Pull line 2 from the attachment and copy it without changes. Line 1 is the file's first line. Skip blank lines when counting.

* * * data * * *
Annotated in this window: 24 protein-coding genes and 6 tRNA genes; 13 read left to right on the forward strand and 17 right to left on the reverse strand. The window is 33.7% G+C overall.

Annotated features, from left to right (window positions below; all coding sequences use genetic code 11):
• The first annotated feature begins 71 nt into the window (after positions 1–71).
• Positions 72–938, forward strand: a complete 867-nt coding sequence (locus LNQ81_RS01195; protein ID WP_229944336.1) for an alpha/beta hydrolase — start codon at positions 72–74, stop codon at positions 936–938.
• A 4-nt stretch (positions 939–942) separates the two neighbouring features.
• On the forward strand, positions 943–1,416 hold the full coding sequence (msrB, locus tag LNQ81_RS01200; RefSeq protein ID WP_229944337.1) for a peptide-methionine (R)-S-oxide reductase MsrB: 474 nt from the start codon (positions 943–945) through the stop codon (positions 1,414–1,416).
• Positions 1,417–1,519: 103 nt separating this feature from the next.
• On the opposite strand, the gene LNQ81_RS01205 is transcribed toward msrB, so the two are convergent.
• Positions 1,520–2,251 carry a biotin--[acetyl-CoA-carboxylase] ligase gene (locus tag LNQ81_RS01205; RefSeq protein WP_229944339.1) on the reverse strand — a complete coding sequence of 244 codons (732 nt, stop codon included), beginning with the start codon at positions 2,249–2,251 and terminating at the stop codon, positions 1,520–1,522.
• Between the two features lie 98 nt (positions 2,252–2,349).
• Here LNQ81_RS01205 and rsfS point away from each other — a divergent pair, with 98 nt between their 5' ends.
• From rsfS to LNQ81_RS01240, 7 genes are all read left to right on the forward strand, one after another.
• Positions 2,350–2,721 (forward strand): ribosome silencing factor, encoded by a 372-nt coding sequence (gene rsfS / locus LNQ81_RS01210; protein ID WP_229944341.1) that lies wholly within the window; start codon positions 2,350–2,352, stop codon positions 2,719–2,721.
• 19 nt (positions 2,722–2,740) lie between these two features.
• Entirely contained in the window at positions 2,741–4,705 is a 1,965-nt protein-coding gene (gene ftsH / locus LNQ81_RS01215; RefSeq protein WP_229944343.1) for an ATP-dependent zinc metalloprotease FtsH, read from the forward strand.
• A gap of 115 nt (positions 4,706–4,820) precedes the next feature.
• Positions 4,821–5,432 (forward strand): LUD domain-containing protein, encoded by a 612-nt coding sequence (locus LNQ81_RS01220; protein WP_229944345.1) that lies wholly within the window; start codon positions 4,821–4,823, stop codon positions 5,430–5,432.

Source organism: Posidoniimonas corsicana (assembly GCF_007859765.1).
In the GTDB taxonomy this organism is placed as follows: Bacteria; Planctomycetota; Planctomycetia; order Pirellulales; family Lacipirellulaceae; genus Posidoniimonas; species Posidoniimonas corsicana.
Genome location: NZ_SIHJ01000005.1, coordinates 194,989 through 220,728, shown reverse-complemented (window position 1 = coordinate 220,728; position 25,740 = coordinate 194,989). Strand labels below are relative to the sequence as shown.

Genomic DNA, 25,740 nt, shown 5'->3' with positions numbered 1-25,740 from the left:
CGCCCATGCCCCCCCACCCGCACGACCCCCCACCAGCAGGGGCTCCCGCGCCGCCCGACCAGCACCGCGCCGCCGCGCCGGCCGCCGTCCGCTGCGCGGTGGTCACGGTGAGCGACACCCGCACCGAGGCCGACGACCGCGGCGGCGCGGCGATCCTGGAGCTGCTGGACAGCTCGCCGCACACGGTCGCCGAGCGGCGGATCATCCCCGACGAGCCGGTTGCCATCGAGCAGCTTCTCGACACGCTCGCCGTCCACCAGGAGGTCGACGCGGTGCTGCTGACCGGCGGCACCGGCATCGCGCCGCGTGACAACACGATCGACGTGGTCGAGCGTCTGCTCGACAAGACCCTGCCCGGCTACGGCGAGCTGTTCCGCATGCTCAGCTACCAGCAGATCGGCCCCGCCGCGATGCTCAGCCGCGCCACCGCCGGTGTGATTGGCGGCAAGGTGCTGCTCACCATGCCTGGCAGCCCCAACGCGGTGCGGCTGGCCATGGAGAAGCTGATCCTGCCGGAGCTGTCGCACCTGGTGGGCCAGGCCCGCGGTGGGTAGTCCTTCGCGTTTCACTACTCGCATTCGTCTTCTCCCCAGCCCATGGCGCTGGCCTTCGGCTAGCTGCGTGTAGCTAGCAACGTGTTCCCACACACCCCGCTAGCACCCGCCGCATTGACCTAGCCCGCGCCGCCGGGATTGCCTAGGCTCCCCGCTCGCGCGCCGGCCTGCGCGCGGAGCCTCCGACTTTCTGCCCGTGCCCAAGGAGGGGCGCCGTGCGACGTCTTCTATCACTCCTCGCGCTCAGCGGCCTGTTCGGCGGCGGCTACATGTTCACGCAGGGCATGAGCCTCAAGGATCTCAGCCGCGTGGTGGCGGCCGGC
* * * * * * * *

Annotated features, from left to right (window positions below; all coding sequences use genetic code 11):